Bring Up Biophilia—What makes us particularly attracted to nature

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Staying locked up inside our homes during this dreaded pandemic has made us realized that we definitely need to spend more time in our outside world. Not only to socialize but to get in touch with our natural environment. But unfortunately, even when we are deciding to play in the dirt or choosing to have our ears filled with bird songs, we are mostly unaware of what it does to us. Yet, we are just beginning to understand that nature can do way more for us than the other way around. As soon as we allow ourselves the satisfaction to immerse in any natural environment, we can observe physical and psychological benefits. It only begs us to wonder why outdoor activities are not persistently on our minds. And although we have been aware of our profound relationship with nature for a while now, there were still no words to describe it. More specifically, the term biophilia was, until recently, to some degree foreign to us. Just in case you still don’t know what biophilia might mean, it is a word used to describe our innate instinct to connect with nature.

Nobody ignores the positive effects present in our bodies when we spend time in nature. That’s why many people opt for outdoor destinations for their planned vacations. And one might believe that the relief we feel after those vacays can be the result of the time taken off work and it could in part be true. However, we should not underestimate the impact of natural input on the body and mind. Even short exposure to any of these inputs can produce a wide range of positive influences. Actually, a mere 30-min exposure can be sufficient to produce sensations like lowered anxiety, improved focus, increased productivity, heightened creativity, greater happiness, and more. Personally speaking, the addition of biophilic elements in my writing routine has definitely been a tremendous help. Especially the addition of nature soundtracks for my audio input has proven itself the most significant improvement. It certainly was the best tool to keep my focus on the task at hand, improved my creativity and reduced the anxiety that I was facing.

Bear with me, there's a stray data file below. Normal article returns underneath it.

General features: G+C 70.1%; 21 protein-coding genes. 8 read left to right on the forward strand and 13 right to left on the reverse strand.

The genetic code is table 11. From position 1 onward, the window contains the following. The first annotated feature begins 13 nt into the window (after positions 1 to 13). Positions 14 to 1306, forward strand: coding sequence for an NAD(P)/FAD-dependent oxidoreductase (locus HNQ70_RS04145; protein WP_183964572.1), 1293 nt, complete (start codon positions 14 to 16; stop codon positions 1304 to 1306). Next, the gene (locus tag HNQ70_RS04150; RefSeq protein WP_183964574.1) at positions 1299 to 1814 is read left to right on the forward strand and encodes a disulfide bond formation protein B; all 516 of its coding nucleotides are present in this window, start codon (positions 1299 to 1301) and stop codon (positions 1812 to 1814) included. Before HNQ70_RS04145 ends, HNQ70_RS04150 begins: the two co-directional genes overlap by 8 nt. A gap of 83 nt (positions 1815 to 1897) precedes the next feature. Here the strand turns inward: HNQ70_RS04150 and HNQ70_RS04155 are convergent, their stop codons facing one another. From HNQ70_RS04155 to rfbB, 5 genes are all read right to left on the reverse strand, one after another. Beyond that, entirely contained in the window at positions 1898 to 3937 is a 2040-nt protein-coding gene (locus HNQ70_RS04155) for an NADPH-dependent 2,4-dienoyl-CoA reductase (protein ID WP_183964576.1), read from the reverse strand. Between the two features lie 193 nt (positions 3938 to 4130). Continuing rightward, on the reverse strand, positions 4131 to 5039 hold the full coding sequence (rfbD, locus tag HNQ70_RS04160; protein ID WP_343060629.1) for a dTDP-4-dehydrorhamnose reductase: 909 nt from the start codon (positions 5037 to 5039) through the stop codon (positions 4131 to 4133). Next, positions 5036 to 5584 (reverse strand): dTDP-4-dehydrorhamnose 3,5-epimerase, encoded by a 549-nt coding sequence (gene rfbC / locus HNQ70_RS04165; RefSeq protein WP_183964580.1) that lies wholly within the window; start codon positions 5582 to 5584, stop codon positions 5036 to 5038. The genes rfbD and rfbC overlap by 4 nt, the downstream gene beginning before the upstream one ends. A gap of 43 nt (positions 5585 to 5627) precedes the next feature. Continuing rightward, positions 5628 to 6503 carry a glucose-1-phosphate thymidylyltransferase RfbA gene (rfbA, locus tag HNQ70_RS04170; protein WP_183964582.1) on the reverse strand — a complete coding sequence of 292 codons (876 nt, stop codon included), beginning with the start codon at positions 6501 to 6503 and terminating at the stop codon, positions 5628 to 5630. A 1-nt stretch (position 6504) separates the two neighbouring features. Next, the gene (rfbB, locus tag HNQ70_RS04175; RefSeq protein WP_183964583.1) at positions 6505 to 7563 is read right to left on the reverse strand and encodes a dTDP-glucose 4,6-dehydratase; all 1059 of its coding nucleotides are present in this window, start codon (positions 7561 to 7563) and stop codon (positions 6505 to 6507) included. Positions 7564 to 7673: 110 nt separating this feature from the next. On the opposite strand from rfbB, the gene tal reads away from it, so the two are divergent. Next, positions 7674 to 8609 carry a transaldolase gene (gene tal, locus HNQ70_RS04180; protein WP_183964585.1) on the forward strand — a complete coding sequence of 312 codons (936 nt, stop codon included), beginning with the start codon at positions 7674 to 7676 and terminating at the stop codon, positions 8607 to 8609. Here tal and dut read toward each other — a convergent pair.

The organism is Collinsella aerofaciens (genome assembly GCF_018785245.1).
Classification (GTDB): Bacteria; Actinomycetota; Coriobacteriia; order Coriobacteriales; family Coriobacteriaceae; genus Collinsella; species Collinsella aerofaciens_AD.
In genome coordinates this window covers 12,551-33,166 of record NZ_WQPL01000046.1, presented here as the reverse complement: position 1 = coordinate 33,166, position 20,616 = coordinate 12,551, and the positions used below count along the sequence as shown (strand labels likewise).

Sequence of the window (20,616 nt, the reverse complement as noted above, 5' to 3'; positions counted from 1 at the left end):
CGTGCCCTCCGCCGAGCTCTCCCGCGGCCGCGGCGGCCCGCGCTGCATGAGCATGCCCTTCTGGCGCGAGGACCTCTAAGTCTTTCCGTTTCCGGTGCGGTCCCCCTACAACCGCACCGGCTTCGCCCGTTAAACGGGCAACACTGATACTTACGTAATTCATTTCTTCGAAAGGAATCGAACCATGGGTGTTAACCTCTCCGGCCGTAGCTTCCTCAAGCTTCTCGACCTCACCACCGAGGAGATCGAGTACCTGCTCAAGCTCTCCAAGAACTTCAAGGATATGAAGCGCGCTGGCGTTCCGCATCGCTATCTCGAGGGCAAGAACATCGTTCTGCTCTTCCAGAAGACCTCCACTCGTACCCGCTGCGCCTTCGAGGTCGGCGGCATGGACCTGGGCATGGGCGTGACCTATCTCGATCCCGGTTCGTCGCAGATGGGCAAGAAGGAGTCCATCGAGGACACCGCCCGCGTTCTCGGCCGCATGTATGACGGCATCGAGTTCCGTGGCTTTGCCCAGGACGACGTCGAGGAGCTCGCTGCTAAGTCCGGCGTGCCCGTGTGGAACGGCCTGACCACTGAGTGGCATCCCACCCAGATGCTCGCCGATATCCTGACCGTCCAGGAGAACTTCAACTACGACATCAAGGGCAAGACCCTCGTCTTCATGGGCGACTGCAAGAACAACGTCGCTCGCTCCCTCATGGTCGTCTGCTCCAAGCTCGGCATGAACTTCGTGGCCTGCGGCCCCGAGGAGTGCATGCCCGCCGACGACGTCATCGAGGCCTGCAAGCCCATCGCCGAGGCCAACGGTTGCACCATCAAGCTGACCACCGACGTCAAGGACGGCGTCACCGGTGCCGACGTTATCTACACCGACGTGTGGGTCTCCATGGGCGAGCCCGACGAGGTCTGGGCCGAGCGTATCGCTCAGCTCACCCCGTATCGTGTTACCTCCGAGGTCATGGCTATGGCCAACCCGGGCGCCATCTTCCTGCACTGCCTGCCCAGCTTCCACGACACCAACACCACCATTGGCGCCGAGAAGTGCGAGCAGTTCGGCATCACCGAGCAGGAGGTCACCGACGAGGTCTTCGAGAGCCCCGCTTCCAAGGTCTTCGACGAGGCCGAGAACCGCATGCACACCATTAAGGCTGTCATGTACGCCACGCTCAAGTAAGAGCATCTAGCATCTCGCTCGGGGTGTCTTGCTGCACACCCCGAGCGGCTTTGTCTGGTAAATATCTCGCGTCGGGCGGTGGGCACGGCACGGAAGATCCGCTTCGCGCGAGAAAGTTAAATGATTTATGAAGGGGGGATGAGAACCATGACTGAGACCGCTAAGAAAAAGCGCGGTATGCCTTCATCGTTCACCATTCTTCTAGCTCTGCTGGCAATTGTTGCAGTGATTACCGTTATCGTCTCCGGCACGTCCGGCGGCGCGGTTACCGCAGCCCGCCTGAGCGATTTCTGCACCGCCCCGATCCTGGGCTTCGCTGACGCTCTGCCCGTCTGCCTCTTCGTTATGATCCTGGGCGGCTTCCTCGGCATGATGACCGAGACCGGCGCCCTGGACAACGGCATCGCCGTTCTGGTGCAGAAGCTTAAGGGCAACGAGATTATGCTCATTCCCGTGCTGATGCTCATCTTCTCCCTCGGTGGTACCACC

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Most people believe that our personal health is essentially synonymous with physical health. And even if this is not thoroughly wrong, it is a gross overestimation. Health researchers are busting their backs trying to popularize the notion that we need to do drastically more to preserve our health. Gone are the times when exercising and eating well were the fundamental guidelines. We most promptly need to consider our mental health as well. That begins with making sure to take advantage of all the tools at our disposal. Most of you might already be fervent adherents of meditation, and that is absolutely great. Meditation is very challenging, and if you can find success in the practice, I am most definitely impressed. However, caring for our mental well-being doesn’t have to be a demanding activity. The simple act of deciding to add a plant to your desk office can already help. Also, they, fortunately, don’t even need to be alive. The implementation of artificial elements reminding us of nature also produces some significant impact. Albeit, the results are more modest than when genuine natural components are involved.